21-year old Photographer, Favor Ogundimu brought this story to mind with her latest photo series: “What Becomes Who” as she seeks to identify labels that are used in society, how they define perception and their power in instantly shaping narratives. A graduation gown tells a story of academic triumph, and Chubby Aby in a tutu tells a story of one who doesn’t belong. These things do make you wonder: what are my labels? The ones given to me, the ones I give myself, and why do they shape my reality? I think it’s even funnier that in 2020, after all the years of imbalance and insecurity in the world, people still care about why you look the way you do as opposed to who you really are. I think it also means that we may not have evolved as individuals, even though times have changed.
View this post on Instagram
“What becomes who” (labels) Human beings over the years have come to identify people by their labels. Certain labels a person identifies with automatically says a lot about that individual. Peoples composure and dressing shape our perception of them, it affects how we choose to interact with them. A mode of dressing or lifestyle can deter another person from seeing who the other person truly is.
It’s no surprise that I’m not fat now. If I was asked, I’d say it was my lifestyle, I don’t eat much and I try to exercise often. If I was to psychoanalyze the situation though, I’d say, the embarrassment I felt at the ballet performance when I was a child must have changed something in me. Something that made me hate being fat, something that made me see fat as something to be laughed at. I wanted to dissociate from the label which is a funny thing now ‘cos as a 20-something-year-old, I wish for all that lushness. I think it’s beautiful for a woman to be voluptuous and full. Thicc is the new hip, and most girls would give an arm and a leg to get all the volume that I hated as a young girl. And so goes the defunct cycle of society’s obtuse expectations. You feel you have something to prove because everybody tries to make you feel like for all the labels you carry, good or bad, you have to merit it. The good labels like “parent”, “professional”, “landlord” send you scurrying off in all directions trying to do everything to reinforce the hallowed status you so dearly hold. Inadvertently, the bad labels to help to cement regressive behavior. “Criminals” are more likely than any other person to commit another crime because society already expects it of them and so it goes. The f**king endless conundrum.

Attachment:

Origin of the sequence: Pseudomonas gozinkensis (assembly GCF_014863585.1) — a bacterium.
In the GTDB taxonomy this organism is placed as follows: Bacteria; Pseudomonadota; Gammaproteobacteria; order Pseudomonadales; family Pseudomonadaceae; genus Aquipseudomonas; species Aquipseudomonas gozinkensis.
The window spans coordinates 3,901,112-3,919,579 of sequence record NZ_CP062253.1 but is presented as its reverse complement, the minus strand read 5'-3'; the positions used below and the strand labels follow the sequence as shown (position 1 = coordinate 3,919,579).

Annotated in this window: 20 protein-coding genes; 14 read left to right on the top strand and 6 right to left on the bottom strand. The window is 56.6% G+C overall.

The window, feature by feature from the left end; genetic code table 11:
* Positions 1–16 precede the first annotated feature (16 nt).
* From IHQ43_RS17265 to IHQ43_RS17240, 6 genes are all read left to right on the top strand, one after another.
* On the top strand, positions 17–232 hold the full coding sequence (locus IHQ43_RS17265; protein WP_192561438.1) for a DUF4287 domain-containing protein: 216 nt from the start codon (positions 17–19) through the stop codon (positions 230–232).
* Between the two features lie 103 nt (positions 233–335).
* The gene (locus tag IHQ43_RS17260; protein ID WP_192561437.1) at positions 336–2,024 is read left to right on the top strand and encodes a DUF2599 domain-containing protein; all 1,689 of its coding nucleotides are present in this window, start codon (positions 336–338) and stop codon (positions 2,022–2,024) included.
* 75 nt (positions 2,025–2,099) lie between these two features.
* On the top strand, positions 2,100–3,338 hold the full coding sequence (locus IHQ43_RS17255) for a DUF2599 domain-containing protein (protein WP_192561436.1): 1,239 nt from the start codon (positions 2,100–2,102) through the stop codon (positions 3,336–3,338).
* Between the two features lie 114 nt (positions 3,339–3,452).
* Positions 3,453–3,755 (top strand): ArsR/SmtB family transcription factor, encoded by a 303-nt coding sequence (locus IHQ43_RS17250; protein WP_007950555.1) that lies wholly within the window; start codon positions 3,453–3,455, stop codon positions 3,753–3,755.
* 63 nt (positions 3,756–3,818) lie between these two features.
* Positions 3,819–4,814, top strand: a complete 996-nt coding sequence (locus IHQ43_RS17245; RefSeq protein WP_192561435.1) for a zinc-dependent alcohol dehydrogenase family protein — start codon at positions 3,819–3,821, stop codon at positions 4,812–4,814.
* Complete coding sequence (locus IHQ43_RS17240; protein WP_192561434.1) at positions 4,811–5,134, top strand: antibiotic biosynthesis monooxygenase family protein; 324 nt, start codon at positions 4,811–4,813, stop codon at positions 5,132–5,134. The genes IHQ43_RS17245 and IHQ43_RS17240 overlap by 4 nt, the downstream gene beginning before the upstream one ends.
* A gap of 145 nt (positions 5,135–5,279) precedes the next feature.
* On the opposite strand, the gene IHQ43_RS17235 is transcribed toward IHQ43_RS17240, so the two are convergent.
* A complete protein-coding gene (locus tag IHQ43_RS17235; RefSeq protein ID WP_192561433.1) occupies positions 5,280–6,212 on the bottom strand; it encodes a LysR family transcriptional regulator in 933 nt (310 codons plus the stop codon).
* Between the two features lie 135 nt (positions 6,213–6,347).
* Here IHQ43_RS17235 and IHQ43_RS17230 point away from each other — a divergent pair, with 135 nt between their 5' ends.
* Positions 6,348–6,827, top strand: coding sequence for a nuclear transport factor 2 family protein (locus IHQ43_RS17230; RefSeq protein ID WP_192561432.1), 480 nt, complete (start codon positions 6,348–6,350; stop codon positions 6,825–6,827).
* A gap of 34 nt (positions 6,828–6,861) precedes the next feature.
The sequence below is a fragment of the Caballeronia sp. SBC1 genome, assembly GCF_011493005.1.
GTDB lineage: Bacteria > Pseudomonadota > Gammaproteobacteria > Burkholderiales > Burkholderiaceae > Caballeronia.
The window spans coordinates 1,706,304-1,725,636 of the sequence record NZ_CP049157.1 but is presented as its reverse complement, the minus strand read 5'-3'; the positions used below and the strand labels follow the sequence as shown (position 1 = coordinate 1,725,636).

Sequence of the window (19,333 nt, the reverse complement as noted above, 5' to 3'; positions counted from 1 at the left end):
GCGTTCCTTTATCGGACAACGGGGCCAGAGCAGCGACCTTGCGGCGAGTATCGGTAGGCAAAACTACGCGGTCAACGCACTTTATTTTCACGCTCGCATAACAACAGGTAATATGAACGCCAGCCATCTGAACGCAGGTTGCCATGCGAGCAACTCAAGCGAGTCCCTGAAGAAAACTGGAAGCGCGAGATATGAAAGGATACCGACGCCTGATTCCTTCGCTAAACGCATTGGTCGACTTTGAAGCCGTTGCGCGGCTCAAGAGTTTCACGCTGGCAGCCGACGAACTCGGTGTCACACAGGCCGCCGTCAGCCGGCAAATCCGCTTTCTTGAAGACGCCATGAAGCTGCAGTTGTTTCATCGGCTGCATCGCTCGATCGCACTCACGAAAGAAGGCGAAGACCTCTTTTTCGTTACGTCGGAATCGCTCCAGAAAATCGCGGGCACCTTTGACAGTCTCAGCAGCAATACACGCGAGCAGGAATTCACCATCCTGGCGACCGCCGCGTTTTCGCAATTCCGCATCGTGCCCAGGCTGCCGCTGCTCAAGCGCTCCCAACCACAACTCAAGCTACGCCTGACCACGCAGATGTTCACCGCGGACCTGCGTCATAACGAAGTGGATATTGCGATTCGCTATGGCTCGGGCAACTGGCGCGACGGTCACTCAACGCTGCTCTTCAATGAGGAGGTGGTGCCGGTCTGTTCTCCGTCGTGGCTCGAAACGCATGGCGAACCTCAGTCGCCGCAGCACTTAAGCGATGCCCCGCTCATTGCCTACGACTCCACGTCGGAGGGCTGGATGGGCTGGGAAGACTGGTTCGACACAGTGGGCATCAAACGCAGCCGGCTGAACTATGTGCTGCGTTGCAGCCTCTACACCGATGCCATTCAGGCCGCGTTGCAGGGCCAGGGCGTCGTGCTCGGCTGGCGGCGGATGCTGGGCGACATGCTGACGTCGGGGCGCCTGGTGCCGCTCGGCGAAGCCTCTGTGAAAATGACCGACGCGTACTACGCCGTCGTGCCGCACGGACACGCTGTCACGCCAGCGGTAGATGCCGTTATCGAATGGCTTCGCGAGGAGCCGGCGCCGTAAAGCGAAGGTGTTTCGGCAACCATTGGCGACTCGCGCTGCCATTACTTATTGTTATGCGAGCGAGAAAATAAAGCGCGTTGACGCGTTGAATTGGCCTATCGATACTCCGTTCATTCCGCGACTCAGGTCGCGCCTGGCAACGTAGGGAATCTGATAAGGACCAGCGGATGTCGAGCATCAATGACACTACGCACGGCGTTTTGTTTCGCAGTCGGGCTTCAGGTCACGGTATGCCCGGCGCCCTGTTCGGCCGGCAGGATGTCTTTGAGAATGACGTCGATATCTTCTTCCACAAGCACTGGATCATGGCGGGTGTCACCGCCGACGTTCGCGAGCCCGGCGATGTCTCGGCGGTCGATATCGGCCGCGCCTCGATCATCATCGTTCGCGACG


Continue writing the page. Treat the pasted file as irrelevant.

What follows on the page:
I can almost hear you thinking “ So? If this is what works why not just do it?” Well for one, there’s your mental health. Also, you become like everybody when you get caught up in that wild goose chase. Why would you ever want to be like anybody, when you can be you? Most of us hardly ever realize who we are. By this, I’m not referring to your father’s name, the pretty girl on your arm, or the car you drive… Most of us don’t know what we like, what we want, or who we love and so we end up in shitty, unproductive situations because we just followed the throng and never dared to take the high road… Think of yourself like a clove. Or like a flower. There are edges and layers and levels to you. And at the core is you. The real you.
This is also why the current situation of the world is that hiatus you need for self re-evaluation. If you won’t read all those quotes in you see on people’s social Timeline, then take the message here- Hang out with yourself and get to know yourself again, shed the labels, and embrace all of yourself. Re-emerge and fill the world with light.
The only gift you can ever give is yourself- pure, unadulterated, unfiltered.